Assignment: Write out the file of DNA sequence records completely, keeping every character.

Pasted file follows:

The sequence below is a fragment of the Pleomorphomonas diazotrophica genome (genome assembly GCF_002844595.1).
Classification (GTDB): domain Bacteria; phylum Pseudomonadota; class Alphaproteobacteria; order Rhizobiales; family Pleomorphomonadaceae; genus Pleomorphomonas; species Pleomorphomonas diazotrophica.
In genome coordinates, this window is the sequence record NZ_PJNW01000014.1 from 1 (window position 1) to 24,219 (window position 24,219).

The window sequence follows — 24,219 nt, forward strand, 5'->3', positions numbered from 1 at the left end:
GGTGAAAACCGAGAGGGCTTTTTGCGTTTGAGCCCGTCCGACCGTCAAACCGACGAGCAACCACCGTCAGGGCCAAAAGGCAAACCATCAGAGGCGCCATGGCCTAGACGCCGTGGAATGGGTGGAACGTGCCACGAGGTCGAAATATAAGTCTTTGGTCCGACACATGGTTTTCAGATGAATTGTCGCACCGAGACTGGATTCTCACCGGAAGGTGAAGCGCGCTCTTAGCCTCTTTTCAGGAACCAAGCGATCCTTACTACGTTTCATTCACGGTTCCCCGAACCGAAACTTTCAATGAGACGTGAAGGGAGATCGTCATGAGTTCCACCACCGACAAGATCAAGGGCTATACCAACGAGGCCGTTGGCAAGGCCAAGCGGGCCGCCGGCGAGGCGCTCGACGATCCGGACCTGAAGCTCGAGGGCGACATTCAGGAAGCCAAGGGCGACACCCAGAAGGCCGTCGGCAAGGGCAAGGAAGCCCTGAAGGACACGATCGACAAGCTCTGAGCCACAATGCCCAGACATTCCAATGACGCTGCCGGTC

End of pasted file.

The sequence below is a fragment of the Pleomorphomonas diazotrophica genome (genome assembly GCF_002844595.1).
Classification (GTDB): domain Bacteria; phylum Pseudomonadota; class Alphaproteobacteria; order Rhizobiales; family Pleomorphomonadaceae; genus Pleomorphomonas; species Pleomorphomonas diazotrophica.
In genome coordinates, this window is the sequence record NZ_PJNW01000014.1 from 1 (window position 1) to 24,219 (window position 24,219).

The window sequence follows — 24,219 nt, forward strand, 5'->3', positions numbered from 1 at the left end:
GGTGAAAACCGAGAGGGCTTTTTGCGTTTGAGCCCGTCCGACCGTCAAACCGACGAGCAACCACCGTCAGGGCCAAAAGGCAAACCATCAGAGGCGCCATGGCCTAGACGCCGTGGAATGGGTGGAACGTGCCACGAGGTCGAAATATAAGTCTTTGGTCCGACACATGGTTTTCAGATGAATTGTCGCACCGAGACTGGATTCTCACCGGAAGGTGAAGCGCGCTCTTAGCCTCTTTTCAGGAACCAAGCGATCCTTACTACGTTTCATTCACGGTTCCCCGAACCGAAACTTTCAATGAGACGTGAAGGGAGATCGTCATGAGTTCCACCACCGACAAGATCAAGGGCTATACCAACGAGGCCGTTGGCAAGGCCAAGCGGGCCGCCGGCGAGGCGCTCGACGATCCGGACCTGAAGCTCGAGGGCGACATTCAGGAAGCCAAGGGCGACACCCAGAAGGCCGTCGGCAAGGGCAAGGAAGCCCTGAAGGACACGATCGACAAGCTCTGAGCCACAATGCCCAGACATTCCAATGACGCTGCCGGTC